Slice of forgotten history
I’m not much of a film buff and have extremely poor knowledge of films, actors, actresses and directors, especially of the Bollywood variety
I’m not much of a film buff and have extremely poor knowledge of films, actors, actresses and directors, especially of the Bollywood variety. Which is not to suggest that I hate watching films; on the contrary, it’s great to watch the occasional movie, provided it’s interesting and not sequenced absurdity, and I don’t have to go to a cinema. Nothing can be more distracting than cellphones bursting into distasteful versions of bhangra.
A long while ago, I had picked up a DVD of Anjan Dutt’s film, Bow Barracks Forever. I am rather partial towards Anjan, who is not much of a filmmaker (he is yet to get over his theatre days and ends up making movies that are theatrical and lack the subtle sophistication of the audio-visual medium) but an excellent human being with a big heart.
Anjan started off as a journalist with The Statesman and was a fine writer. I have known him since my early years in journalism, which was much before the last millennium came to an end. After some years, Anjan meandered into theatre, acted in some avant-garde Bengali films, appeared in Mrinal Sen’s movies and then began making his own films.
Late in life, he decided to become a musician-cum-singer and though I don’t care much for his music, he is quite popular as Kolkata’s balladeer doing a desi version of Bob Dylan. Amazingly, mashimas love him as much as teenagers with names like Ranjana, although kakus tend to frown upon his subversive lyrics.
But this is not about Anjan so much as it’s about Bow Barracks Forever. The DVD got buried under a pile of books and I chanced upon it recently. The film has been shot on location at central Kolkata’s famous dilapidated and crumbling red-brick landmark, Bow Barracks, built to house American soldiers during World War II and now the last refuge of Anglo-Indians in what, once upon a time, used to be the ‘Empire’s Second City’.
At the time of independence, all the occupants of Bow Barracks were Anglo-Indians who, like Anglo-Indians elsewhere in the country, especially in railway colonies, could trace their ancestry back to Britons who had come to India during the Raj, married Indian women and raised ‘half-and-half’ families.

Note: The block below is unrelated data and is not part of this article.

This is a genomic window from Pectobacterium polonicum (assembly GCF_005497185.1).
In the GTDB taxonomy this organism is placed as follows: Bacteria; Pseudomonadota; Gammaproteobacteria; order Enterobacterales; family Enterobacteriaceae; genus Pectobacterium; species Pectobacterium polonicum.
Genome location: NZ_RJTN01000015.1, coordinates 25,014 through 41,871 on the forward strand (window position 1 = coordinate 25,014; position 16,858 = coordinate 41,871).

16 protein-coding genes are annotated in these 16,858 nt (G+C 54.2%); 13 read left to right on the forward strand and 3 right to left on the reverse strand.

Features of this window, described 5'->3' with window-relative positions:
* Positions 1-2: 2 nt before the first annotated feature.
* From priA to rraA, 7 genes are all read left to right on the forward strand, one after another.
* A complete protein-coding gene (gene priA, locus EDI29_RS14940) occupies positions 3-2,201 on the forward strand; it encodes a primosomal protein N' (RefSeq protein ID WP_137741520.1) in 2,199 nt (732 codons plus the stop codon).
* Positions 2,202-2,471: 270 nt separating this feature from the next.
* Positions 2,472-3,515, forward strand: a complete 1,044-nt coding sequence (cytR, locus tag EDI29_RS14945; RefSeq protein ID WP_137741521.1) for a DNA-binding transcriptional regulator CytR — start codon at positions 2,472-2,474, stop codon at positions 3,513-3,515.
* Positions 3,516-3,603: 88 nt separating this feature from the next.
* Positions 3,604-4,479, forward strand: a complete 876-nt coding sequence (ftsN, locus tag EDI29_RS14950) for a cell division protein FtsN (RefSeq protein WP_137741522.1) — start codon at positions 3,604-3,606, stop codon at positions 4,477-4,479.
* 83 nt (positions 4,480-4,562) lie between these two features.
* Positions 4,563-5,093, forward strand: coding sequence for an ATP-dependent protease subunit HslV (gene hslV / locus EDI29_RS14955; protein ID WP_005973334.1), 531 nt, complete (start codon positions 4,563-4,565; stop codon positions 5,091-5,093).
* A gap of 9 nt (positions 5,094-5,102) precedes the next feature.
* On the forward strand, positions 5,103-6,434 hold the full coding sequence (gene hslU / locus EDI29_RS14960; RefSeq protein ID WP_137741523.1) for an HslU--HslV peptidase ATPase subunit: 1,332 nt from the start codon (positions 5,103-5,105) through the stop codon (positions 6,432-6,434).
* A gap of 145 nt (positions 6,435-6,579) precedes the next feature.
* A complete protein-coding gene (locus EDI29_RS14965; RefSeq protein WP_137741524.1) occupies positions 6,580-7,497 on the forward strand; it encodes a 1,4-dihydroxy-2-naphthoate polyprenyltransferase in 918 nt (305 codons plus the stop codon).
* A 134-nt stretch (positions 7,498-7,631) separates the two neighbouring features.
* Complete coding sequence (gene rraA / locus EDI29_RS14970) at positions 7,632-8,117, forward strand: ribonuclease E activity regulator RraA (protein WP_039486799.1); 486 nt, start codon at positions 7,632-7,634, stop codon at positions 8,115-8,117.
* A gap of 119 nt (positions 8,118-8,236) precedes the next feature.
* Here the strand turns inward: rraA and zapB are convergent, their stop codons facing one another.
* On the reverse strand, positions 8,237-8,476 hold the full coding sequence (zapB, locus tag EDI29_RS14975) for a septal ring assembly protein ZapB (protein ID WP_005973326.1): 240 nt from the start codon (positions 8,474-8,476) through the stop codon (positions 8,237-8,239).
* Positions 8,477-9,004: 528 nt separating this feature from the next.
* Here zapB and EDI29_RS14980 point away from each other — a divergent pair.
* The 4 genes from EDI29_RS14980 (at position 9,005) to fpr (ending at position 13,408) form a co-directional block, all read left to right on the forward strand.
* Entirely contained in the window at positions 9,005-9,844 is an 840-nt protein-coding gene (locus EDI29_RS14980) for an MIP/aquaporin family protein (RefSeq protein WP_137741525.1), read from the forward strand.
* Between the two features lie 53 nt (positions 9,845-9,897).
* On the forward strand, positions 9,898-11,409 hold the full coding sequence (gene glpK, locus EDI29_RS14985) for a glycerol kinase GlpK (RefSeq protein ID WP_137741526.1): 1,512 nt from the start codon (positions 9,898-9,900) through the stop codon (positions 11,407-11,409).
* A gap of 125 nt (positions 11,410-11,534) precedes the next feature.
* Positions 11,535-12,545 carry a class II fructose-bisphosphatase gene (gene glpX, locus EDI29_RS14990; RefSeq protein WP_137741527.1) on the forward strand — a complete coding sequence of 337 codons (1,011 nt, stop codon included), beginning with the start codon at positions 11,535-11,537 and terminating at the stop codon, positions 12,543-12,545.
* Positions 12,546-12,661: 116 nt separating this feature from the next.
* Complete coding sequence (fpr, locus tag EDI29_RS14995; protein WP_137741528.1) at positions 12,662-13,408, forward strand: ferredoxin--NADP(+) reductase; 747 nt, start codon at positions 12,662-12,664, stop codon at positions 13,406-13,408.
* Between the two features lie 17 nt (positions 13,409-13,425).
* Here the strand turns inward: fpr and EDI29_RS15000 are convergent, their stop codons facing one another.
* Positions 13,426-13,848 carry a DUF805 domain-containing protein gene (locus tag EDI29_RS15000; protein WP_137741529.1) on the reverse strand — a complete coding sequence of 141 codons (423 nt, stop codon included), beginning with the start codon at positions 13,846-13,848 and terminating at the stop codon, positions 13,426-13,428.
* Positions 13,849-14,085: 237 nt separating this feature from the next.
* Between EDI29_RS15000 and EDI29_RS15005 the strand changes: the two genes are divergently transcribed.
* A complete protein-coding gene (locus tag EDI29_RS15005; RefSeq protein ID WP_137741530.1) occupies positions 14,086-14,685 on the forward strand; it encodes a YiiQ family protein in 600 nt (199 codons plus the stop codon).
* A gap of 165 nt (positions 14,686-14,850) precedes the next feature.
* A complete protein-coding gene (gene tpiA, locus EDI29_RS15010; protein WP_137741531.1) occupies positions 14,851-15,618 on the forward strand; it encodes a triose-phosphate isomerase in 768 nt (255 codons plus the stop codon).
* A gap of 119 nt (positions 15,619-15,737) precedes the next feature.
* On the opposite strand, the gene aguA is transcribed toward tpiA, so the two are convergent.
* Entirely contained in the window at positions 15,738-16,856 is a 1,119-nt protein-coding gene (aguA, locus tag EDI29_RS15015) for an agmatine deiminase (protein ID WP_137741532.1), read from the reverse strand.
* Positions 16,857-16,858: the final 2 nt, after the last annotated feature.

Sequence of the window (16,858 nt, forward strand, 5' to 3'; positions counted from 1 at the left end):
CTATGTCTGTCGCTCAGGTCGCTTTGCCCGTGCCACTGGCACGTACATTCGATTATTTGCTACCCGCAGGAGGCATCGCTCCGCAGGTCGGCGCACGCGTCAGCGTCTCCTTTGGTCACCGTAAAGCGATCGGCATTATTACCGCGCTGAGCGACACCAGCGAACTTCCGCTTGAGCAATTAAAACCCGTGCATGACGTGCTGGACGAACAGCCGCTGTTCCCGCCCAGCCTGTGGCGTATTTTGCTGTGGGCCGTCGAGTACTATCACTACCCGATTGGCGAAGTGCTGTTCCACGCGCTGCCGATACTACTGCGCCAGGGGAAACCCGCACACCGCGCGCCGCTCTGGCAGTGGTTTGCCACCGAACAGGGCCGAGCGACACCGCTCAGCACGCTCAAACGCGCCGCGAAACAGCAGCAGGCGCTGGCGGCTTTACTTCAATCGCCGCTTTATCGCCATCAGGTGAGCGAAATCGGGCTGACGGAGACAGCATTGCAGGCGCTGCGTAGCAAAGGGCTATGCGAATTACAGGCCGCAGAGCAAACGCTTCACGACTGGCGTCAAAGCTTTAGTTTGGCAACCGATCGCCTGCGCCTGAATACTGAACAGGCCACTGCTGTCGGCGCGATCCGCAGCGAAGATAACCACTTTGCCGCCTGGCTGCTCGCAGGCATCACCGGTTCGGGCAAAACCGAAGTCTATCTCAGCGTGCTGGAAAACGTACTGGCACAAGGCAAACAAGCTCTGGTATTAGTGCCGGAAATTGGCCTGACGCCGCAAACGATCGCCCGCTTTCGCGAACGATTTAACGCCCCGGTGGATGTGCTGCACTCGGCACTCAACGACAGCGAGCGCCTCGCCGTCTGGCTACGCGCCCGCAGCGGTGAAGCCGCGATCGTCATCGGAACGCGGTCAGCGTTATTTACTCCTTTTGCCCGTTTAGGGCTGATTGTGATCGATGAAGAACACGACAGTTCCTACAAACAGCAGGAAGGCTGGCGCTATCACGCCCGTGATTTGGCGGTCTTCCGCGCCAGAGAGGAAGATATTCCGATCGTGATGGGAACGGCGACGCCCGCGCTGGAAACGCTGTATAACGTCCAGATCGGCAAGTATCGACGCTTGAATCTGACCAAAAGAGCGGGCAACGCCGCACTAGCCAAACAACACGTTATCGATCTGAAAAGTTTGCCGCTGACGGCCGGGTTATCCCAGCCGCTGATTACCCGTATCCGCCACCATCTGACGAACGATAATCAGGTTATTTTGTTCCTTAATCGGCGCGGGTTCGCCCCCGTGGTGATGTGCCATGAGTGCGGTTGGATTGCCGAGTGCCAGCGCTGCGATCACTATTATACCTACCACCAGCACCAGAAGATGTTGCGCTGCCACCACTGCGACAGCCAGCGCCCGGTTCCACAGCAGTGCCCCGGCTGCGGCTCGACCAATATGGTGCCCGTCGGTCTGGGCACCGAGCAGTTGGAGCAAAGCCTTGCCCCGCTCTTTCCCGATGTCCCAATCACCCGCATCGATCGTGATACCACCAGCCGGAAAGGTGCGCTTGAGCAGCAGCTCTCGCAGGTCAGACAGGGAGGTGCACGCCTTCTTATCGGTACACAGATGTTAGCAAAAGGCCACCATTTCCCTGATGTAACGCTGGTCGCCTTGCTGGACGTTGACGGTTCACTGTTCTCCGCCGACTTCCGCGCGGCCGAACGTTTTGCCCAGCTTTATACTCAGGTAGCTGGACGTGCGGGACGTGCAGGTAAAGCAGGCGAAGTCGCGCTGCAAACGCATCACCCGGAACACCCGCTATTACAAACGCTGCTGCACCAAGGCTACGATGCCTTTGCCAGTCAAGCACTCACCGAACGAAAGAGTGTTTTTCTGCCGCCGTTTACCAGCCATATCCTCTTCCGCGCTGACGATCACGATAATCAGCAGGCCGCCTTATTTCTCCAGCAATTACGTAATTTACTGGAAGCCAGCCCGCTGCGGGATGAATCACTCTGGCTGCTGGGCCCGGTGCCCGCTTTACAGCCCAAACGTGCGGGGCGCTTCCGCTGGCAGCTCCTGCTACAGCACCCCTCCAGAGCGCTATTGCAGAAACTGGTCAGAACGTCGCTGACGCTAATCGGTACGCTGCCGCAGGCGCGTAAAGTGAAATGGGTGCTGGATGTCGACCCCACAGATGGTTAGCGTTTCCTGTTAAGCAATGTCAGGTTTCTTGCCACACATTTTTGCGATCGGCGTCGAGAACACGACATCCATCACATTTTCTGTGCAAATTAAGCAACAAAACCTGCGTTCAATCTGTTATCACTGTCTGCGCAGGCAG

Although never entirely owned and accepted by India’s colonial rulers, who had their own little ‘Whites only’ charmed society, they were integral to the colonial administration. Anglo-Indians were preferred over others for jobs in the Railways, Customs, Excise and Posts & Telegraph as they could be ‘trusted’.
Looked upon as ‘collaborators’, perhaps unfairly so, during the freedom movement, tragically Anglo-Indians were disowned and dumped by the departing British when the Union Jack was replaced by the Tricolour.
Overnight, they became the Empire’s abandoned children.
Some of them were able to migrate to Britain, others set sail for Australia, New Zealand and Canada. But many, like the Anglo-Indians of Bow Barracks, stayed back because they felt this was their home and their destiny. So much so, the Anglo-Indians of Bow Barracks refused to vacate their sooty, poky, damp and crammed rooms. This was the only anchor they had known in their lives.
Years ago, Aparna Sen had made a film, 36 Chowringhee Lane, on the loneliness of an Anglo-Indian teacher, Ms Violet Stoneham (Jennifer Kendal) and her brother, Eddie Stoneham (Geoffrey Kendal) in the twilight of their lives. Ms Stoneham, at least, had a job and an apartment of her own; Eddie lived out his last days in an old-age home waiting for his son to visit. Ms Stoneham was left with memories of the Raj, a whistling kettle, and her cat, Sir Toby.
Bow Barracks Forever is also about the loneliness and the frustrations of a community that lives on an island, yet craves to be accepted as part of the mainstream. It’s about the Moral Science teacher whose wife, Rosa, runs away with her pot-bellied afternoon lover, an insurance agent, and then returns home suitably contrite and chastened, and Aunty Lobo, a widow who bakes cakes and brews wine and calls her elder son in London only to be greeted by an answering machine.
There’s Anne, the battered wife of Tom, who is a small-time racketeer. And then, of course, there’s dear old ‘Peter the Cheater’, the cheerful conman. Bradley is a quintessential Anglo-Indian lad, bindaas and a layabout who can’t keep a job and has no problems apart from his love for Anne, whom he rescues from Tom.
Watching the movie brought a rush of memories of my childhood years in Jamshedpur. There used to be this Anglo-Indian boy in school with me (there were quite a few Anglo-Indian families in Jamshedpur those days) who would go out of town for summer holidays. I once asked him where he spent his summer vacations. “With my aunt at Chakadapore. My uncle’s a loco driver,” he replied, “During Christmas, we go to my other aunt’s place at KGP. She’s got a fireplace and all, men.”
That evening, I pored over my school atlas, trying to locate Chakadapore and KGP. I couldn’t find either place. Next day I asked him to write down the names of these locations, which, to a young upcountry boy, had an exotic ring. He scrawled out, in uneven letters, Chakradharpur and Kharagpur in my English exercise book.
Half way through that term, he left for Australia with his mum and dad (“He’s going to drive a tram, men!”). I wonder if he remembers his summer hols at Chakadapore and Christmas at KGP.
The writer is a senior journalist based in the National Capital Region. His Twitter handle is @KanchanGupta